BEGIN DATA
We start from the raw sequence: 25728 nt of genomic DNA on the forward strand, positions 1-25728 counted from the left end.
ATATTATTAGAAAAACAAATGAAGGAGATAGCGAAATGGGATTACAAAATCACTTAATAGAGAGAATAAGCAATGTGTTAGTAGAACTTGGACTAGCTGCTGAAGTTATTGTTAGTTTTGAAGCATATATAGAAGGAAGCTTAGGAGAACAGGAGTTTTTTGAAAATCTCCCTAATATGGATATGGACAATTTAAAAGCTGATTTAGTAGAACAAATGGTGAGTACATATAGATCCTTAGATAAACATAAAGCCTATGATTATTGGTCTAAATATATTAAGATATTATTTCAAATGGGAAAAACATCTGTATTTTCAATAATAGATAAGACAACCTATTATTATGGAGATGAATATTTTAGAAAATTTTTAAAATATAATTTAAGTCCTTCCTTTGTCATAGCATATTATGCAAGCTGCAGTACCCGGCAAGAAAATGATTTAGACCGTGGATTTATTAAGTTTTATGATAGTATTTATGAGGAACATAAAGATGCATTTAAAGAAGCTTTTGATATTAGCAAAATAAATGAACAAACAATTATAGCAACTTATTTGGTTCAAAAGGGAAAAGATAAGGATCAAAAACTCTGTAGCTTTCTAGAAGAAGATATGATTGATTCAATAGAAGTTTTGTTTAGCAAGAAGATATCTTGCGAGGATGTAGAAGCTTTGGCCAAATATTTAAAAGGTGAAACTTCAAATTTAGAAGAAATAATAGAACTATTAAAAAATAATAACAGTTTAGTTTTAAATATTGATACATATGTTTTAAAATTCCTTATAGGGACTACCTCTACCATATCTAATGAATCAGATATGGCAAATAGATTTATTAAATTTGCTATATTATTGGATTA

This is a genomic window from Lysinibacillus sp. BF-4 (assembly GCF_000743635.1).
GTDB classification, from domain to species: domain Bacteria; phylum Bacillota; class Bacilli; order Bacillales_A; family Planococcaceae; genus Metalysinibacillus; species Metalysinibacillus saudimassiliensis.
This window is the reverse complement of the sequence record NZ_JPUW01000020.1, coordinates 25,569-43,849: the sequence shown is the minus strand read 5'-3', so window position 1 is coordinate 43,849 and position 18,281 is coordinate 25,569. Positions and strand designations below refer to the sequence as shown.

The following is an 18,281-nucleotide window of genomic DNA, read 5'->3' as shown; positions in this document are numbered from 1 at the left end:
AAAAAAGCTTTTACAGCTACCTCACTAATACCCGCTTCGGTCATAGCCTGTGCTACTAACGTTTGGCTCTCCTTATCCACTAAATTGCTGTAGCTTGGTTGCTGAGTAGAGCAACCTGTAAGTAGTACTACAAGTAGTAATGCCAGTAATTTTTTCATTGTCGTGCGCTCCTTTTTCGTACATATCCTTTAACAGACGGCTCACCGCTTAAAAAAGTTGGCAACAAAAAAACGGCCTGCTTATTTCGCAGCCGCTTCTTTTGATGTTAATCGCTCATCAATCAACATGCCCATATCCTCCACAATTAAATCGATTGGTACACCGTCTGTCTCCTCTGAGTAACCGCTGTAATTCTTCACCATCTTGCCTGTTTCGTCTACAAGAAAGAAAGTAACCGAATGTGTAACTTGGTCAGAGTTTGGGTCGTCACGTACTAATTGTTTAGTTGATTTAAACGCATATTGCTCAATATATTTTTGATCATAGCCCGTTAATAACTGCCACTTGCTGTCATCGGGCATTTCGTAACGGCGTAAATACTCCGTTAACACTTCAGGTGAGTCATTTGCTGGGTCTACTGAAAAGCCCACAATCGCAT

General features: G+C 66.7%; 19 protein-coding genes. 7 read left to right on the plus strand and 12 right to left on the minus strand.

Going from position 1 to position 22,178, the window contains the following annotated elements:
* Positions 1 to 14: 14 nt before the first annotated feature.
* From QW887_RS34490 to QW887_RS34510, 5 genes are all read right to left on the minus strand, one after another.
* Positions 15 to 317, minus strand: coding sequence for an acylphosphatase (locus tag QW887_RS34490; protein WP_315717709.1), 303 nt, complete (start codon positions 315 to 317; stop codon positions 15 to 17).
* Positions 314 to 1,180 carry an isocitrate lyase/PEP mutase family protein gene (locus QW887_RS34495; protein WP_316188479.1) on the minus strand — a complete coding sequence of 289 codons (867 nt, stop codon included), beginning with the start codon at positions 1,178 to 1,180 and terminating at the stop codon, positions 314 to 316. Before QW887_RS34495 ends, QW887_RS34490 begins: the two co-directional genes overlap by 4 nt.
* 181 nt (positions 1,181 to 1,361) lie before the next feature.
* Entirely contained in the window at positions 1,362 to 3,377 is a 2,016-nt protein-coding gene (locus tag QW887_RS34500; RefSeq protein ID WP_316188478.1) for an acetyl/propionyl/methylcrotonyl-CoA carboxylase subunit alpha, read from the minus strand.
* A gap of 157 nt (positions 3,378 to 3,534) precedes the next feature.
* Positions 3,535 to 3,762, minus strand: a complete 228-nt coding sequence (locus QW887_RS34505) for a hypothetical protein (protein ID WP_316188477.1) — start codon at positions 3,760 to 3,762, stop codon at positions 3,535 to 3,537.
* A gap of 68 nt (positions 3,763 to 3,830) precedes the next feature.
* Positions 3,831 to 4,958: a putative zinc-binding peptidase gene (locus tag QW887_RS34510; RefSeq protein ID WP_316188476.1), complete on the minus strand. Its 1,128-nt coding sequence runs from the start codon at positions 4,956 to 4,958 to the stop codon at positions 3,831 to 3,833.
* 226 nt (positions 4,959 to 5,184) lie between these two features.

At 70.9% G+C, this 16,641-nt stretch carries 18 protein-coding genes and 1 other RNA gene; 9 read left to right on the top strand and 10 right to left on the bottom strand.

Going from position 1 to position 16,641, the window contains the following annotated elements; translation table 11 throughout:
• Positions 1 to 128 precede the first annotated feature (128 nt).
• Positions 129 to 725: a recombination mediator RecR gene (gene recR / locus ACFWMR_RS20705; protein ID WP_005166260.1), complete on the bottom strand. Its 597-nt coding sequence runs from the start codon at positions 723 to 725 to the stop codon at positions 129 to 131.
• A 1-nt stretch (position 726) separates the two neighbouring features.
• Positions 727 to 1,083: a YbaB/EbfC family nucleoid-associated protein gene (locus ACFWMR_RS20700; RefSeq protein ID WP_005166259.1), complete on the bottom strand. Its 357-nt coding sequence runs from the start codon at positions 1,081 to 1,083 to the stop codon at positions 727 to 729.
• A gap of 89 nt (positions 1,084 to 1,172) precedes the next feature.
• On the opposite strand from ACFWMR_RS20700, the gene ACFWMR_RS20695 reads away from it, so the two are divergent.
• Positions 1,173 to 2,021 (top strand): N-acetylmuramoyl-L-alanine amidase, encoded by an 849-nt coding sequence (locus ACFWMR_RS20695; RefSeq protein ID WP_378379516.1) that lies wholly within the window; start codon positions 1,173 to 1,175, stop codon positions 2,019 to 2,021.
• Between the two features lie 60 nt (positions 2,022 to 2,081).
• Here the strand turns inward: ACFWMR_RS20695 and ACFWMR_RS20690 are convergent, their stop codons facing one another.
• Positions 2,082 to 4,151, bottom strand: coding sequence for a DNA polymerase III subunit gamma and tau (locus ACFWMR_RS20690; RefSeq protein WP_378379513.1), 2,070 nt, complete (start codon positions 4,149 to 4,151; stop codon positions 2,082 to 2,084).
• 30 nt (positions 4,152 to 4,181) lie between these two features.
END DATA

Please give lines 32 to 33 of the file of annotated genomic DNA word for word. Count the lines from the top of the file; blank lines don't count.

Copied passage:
• Positions 2,082 to 4,151, bottom strand: coding sequence for a DNA polymerase III subunit gamma and tau (locus ACFWMR_RS20690; RefSeq protein WP_378379513.1), 2,070 nt, complete (start codon positions 4,149 to 4,151; stop codon positions 2,082 to 2,084).
• 30 nt (positions 4,152 to 4,181) lie between these two features.